7. It still remains to be determined in which situations the unfair advantage or detriment of Art. 1, paragraph 1, letter c come into play allowing the well-known trademark to be protected even if there is no likelihood of confusion.

In particular, detriment seems to arise when the sign of the infringer conveys a message to the public which, in addition to bringing to mind the infringed trademark and, therefore, the message conveyed (a recall which constitutes the conditio sine qua non of protection) contains other factors which "tarnish" the latter message. From this point of view, detriment may exist not only when the sign of the infringer is used in relation to goods or services which are cheap or of poor quality but, more generally, when it is used in ways which are inconsistent with the image of the infringed trademark (as in the Agip case), since, often, it is this very consistency, i.e., the fact that the trademark recalls a certain "style", which contributes greatly to the market value of the trademark itself22.

As to unfair advantage, the parasitic linkage of the goods or services of the infringer to the image of the infringed trademark and its repute is essentially what needs to be considered. The advantages that the infringer gains from this kind of linkage obviously concern trademarks which convey an evocative message, or those which are connected to top quality goods or services. More generally, the use of a trademark which is already well-known in another sector for the launch of a new product brings considerable savings on advertising costs23. It is clear that, here too, (obviously when this phenomenon actually takes place) the effect of the message that the trademark conveys to the public is important, an effect that is parasitically exploited by the infringer.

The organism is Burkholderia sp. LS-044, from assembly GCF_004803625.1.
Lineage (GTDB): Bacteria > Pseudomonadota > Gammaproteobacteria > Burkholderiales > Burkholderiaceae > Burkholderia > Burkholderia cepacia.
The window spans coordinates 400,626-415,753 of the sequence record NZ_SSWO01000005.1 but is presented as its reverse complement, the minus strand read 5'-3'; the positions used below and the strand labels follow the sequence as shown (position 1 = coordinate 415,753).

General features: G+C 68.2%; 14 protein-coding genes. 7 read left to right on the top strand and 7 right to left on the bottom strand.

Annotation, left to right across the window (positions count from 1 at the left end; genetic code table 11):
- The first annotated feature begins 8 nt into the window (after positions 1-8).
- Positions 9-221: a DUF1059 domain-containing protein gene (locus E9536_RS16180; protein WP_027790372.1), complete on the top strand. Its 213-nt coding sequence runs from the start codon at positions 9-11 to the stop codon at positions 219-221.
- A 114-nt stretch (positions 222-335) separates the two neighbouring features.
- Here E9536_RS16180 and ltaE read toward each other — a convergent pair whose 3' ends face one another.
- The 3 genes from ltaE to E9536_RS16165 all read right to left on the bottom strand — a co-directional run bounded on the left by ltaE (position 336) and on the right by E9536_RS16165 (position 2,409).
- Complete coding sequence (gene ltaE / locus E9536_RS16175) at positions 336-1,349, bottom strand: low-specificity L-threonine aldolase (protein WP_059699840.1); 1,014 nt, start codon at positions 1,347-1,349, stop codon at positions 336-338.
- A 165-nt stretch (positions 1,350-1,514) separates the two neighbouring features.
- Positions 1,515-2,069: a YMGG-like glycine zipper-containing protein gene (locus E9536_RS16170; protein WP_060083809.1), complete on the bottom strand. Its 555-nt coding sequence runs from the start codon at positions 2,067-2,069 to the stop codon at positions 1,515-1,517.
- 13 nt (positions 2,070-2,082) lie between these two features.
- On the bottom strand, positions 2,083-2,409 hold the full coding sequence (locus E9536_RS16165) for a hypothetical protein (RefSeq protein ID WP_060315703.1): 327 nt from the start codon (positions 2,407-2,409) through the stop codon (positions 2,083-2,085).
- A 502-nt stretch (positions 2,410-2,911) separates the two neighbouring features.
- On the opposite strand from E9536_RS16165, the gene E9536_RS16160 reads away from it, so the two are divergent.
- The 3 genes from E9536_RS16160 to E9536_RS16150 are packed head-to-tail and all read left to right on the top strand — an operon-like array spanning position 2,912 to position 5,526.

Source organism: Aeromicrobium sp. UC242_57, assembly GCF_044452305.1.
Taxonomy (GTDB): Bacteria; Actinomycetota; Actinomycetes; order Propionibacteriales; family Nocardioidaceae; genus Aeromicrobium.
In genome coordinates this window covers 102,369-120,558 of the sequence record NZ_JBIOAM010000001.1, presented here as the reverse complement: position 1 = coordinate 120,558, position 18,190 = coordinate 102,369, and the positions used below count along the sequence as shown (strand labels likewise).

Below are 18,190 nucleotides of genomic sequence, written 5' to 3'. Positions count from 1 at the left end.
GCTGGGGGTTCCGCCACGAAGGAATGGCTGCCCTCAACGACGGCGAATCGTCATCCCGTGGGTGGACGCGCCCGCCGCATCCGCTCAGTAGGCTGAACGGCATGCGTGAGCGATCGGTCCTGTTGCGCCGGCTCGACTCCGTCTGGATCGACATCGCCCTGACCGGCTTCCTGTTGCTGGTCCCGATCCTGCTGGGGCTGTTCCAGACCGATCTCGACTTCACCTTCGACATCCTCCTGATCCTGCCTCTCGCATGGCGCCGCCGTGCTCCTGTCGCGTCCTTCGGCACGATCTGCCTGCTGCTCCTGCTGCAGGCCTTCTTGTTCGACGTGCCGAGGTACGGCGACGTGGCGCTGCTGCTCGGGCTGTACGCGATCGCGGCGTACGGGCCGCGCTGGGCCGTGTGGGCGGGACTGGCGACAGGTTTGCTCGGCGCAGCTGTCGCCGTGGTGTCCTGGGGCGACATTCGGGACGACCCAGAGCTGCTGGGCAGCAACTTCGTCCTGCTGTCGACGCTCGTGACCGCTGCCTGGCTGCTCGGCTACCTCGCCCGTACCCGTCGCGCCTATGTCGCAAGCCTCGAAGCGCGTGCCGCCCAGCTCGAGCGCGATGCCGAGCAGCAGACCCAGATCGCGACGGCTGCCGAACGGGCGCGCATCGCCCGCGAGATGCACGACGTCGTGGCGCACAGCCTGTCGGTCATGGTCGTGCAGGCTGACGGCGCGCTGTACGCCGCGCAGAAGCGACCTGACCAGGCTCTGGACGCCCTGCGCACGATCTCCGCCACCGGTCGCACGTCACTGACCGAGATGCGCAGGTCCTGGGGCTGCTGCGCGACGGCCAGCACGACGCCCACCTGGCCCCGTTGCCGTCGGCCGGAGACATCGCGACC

So-called cybersquatting, the adoption of another’s famous trademark as a domain name on the Internet, is somewhat similar to this last instance if it serves to distinguish activities where there is no likelihood of confusion and, therefore, protection of its indication of origin may not be invoked. In Italian case law, for instance, the adoption of the name Peugeot as a domain name was held to be infringing when used for a site which had nothing to do with cars24. It is clear that the user may be induced to visit a site simply because its name corresponds to another’s trademark and that this may constitute per se an advantage for the proprietor of the infringing domain name, given that the value of a site often depends simply on how many hits it receives, a number which affects, for example, the price of advertising on the site itself25